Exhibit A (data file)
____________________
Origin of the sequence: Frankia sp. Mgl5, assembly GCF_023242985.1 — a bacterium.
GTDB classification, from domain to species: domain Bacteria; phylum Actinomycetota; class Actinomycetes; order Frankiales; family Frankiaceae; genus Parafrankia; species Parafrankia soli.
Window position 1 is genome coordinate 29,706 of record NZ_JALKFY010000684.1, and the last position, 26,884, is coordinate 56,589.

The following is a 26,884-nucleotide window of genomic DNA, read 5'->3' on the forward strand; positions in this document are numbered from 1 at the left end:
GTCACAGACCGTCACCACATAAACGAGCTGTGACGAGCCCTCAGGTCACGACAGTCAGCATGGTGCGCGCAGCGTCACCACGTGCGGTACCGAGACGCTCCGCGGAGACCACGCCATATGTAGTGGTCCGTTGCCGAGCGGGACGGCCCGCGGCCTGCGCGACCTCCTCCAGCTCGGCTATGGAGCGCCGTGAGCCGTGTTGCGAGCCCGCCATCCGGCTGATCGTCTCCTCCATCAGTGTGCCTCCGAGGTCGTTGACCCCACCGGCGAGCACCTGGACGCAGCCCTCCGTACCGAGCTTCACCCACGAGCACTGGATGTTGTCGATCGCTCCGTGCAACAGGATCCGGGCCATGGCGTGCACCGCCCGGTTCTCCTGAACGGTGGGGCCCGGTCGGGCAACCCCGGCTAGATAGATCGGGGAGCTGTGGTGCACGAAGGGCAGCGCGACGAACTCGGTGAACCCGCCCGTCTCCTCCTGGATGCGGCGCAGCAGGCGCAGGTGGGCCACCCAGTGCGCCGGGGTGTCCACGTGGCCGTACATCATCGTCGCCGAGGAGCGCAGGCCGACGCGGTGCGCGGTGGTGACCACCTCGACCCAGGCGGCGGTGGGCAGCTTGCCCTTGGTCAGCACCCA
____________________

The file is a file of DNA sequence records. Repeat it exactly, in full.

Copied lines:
Origin of the sequence: Frankia sp. Mgl5, assembly GCF_023242985.1 — a bacterium.
GTDB classification, from domain to species: domain Bacteria; phylum Actinomycetota; class Actinomycetes; order Frankiales; family Frankiaceae; genus Parafrankia; species Parafrankia soli.
Window position 1 is genome coordinate 29,706 of record NZ_JALKFY010000684.1, and the last position, 26,884, is coordinate 56,589.

The following is a 26,884-nucleotide window of genomic DNA, read 5'->3' on the forward strand; positions in this document are numbered from 1 at the left end:
GTCACAGACCGTCACCACATAAACGAGCTGTGACGAGCCCTCAGGTCACGACAGTCAGCATGGTGCGCGCAGCGTCACCACGTGCGGTACCGAGACGCTCCGCGGAGACCACGCCATATGTAGTGGTCCGTTGCCGAGCGGGACGGCCCGCGGCCTGCGCGACCTCCTCCAGCTCGGCTATGGAGCGCCGTGAGCCGTGTTGCGAGCCCGCCATCCGGCTGATCGTCTCCTCCATCAGTGTGCCTCCGAGGTCGTTGACCCCACCGGCGAGCACCTGGACGCAGCCCTCCGTACCGAGCTTCACCCACGAGCACTGGATGTTGTCGATCGCTCCGTGCAACAGGATCCGGGCCATGGCGTGCACCGCCCGGTTCTCCTGAACGGTGGGGCCCGGTCGGGCAACCCCGGCTAGATAGATCGGGGAGCTGTGGTGCACGAAGGGCAGCGCGACGAACTCGGTGAACCCGCCCGTCTCCTCCTGGATGCGGCGCAGCAGGCGCAGGTGGGCCACCCAGTGCGCCGGGGTGTCCACGTGGCCGTACATCATCGTCGCCGAGGAGCGCAGGCCGACGCGGTGCGCGGTGGTGACCACCTCGACCCAGGCGGCGGTGGGCAGCTTGCCCTTGGTCAGCACCCA